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Cablegate: Ankara Media Reaction Report

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UNCLAS SECTION 01 OF 05 ANKARA 007158

SIPDIS

SIPDIS

DEPARTMENT FOR INR/R/MR, EUR/SE, EUR/PD, NEA/PD, DRL
JCS PASS J-5/CDR S. WRIGHT

E.O. 12958: N/A
TAGS: OPRC KMDR TU
SUBJECT: ANKARA MEDIA REACTION REPORT
TUESDAY, DECEMBER 6, 2005


THIS REPORT PRESENTS THE TURKISH PRESS SUMMARY UNDER THREE
THEMES:

HEADLINES
BRIEFING
EDITORIAL OPINION
--------------------------------------------- --

HEADLINES

MASS APPEAL
Rice: We Have Protected Europeans from Terror Attacks -
Sabah
Rice Defends US Terror Policies - Star
John McCain: Turkey Won't Accept a Kurdish State in Northern
Iraq - Sabah
Rumsfeld Blames Turkey Again - Milliyet
Gul Urges EU to Keep Pledges on Turkish Cyprus - Milliyet
Saddam Turns into a Militant at Court - Milliyet
Saddam Show, Part 3 - Vatan
Baradei: Tehran Can Produce Nukes in a Few Months - Aksam
Suicide Attack in Netanya: 5 Killed - Sabah

OPINION MAKERS
Rice: Europe Knew about Transfer of Suspects - Radikal
Rice: CIA Intelligence Saved European Lives - Yeni Safak
CIA Tortures Suspects to Death on Planes - Yeni Safak
Poll: European Businessmen Want Turkey in EU - Yeni Safak
`Moderate Islam' Summit in Mecca - Cumhuriyet
Saddam's Counsel Leaves Court Room - Zaman
Ramsey Clark: Saddam Trial Will Divide Iraq - Cumhuriyet
Russia to Sell 1 Billion USD of Weapons to Iran - Cumhuriyet
Nazarbayev Wins Kazakh Presidency by 91 Percent of Votes -
Yeni Safak


BRIEFING

US: Greek Orthodox Patriarchate is Ecumenial: The US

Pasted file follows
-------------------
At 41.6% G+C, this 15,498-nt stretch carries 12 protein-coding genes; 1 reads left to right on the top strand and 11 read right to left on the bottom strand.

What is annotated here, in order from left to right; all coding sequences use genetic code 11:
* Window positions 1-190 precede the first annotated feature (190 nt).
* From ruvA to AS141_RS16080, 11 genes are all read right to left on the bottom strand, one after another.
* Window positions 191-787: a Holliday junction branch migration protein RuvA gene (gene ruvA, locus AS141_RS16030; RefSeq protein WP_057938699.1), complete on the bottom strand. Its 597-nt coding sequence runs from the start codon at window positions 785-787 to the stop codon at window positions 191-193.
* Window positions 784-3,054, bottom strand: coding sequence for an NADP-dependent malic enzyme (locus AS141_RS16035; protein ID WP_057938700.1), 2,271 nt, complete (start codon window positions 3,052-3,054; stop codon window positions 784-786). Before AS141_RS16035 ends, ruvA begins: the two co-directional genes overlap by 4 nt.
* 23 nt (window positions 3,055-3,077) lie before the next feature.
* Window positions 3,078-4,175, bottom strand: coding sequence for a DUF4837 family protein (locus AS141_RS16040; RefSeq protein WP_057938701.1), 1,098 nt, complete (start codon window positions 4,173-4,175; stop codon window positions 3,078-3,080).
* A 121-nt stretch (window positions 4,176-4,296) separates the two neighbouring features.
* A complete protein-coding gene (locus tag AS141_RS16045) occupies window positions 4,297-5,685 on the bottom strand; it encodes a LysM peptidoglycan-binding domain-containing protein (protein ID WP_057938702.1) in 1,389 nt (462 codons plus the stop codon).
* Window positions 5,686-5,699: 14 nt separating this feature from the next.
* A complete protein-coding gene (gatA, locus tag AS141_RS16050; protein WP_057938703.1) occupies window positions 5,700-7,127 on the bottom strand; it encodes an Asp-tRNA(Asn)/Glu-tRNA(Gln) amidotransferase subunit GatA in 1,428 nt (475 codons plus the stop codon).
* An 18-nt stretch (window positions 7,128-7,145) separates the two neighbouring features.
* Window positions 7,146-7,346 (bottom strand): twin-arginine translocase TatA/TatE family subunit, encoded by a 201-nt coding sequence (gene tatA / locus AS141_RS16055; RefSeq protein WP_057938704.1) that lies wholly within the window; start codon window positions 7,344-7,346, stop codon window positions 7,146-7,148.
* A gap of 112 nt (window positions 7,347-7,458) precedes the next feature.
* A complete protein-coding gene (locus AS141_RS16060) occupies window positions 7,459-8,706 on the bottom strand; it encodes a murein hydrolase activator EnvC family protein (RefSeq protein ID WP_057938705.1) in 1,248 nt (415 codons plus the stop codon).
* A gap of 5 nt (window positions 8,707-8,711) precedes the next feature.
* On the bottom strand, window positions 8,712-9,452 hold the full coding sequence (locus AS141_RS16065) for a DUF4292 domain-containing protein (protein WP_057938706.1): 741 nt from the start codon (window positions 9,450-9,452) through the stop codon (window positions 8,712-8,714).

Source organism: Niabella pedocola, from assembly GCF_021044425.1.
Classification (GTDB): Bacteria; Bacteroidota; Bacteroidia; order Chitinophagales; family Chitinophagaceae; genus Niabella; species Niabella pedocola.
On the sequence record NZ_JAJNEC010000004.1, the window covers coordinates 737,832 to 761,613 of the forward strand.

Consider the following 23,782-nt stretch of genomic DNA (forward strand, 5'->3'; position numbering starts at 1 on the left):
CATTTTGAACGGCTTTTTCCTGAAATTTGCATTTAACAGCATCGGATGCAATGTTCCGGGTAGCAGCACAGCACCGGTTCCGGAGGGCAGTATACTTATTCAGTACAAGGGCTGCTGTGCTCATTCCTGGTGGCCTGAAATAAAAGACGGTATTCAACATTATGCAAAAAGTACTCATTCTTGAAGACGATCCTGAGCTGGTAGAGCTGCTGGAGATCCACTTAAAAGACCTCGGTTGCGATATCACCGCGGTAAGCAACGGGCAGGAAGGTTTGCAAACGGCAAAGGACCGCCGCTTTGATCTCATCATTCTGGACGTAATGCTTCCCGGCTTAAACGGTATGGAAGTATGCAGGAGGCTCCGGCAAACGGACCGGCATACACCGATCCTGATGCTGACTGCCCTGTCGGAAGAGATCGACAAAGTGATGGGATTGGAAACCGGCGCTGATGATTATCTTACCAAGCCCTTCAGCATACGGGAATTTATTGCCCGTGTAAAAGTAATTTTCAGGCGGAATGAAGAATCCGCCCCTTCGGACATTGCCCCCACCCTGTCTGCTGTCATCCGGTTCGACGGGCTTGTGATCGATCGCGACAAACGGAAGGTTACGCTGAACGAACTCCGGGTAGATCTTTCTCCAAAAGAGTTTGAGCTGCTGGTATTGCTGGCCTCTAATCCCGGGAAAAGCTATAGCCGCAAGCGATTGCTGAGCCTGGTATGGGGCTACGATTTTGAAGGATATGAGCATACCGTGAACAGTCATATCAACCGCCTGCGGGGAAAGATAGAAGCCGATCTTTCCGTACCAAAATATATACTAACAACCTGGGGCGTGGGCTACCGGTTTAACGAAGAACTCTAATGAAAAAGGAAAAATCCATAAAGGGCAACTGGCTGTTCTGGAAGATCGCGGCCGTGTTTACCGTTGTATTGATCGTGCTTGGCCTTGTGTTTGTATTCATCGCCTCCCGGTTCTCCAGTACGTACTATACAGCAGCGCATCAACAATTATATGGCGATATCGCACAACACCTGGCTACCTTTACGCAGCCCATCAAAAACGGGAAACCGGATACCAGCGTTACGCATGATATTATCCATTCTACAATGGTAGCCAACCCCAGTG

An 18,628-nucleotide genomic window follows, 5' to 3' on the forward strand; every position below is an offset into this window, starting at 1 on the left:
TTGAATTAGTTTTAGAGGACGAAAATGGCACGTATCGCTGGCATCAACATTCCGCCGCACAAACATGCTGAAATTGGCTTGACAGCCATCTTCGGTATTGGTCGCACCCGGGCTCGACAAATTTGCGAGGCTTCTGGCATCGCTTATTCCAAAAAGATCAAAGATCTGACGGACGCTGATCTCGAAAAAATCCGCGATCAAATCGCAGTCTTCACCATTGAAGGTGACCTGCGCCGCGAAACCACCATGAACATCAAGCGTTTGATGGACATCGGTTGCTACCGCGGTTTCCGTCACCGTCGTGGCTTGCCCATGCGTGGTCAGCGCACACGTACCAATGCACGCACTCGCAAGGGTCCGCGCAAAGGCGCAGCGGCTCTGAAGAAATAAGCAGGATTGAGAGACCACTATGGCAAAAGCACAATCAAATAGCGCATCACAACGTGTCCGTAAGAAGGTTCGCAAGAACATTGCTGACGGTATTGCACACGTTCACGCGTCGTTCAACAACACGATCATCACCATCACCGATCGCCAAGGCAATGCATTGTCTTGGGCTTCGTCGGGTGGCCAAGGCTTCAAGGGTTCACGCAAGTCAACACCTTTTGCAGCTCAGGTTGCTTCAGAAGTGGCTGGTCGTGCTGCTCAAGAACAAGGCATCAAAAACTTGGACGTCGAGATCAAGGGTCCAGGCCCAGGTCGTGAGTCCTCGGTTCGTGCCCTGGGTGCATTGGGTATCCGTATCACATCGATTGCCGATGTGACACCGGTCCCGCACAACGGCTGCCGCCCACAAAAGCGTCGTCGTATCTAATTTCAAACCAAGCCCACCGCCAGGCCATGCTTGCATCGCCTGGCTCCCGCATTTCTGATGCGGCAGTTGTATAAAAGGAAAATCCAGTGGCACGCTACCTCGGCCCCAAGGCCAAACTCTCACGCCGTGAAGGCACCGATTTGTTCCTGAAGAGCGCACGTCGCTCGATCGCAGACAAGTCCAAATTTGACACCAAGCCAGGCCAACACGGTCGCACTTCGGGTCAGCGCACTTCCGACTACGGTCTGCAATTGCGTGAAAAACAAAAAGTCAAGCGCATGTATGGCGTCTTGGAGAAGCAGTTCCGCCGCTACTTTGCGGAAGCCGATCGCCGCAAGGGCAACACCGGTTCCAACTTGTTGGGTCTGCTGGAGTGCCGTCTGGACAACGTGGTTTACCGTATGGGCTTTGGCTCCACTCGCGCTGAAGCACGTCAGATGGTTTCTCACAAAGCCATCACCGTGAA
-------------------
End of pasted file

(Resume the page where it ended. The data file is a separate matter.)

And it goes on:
administration declared on Monday that they consider the
Istanbul-based Greek Orthodox Patriarchate to be
`ecumenical,' and see Patriarch Bartholomew I as `a
religious leader of global standing,' papers report. US
State Spokesman Sean McCormack said in a statement that the
US took very seriously the issue of religious freedom in
Turkey. `As illustrated in the 2005 International Religious
Freedom Report, concerns highlighted in the report are
issues related to the Ecumenical Patriarchate, including the
reopening of the Halki seminary, as well as issues related
to other religious minorities in Turkey,' McCormack said.
McCormack added that President Bush had urged the reopening
of Halki Seminary during a meeting with Prime Minister
Erdogan in June. Halki Seminary on Heybeli Island in the
Sea of Marmara was founded in the 1700s to train orthodox
clergymen, and was closed in 1971 during a Turkish military
takeover, following a Constitutional Court decision to
nationalize all private religious high schools.

Sunnis to Join Iraqi Politics: "Milliyet" reports that
Sunni groups are expected to join the new administration of
Iraq after December 15 elections in an effort to strike a
balance against the Shiites and Kurds. The paper expects
this move by the Sunnis to help block separatist demands in
Iraq. Ankara arranged a meeting of Iraqi Sunni groups in
Istanbul over the weekend. US Iraq Ambassador Zalmay
Khalilzad joined the Sunnis' meeting on Sunday. Sunnis
asked the US to suspend operations, release prisoners and
announce a timetable for withdrawal from Iraq. The two
sides agreed that elections will be monitored by

ANKARA 00007158 002 OF 005


international and Sunni observers. Sunnis will be
represented in election commissions and among ballot
observers and Iraqis living abroad will be allowed to join
the legislative election this month. Ankara expects the
compromise reached in Istanbul to reduce the power of the
Shiites and Kurds in the Iraqi parliament and in state
institutions, comments "Milliyet."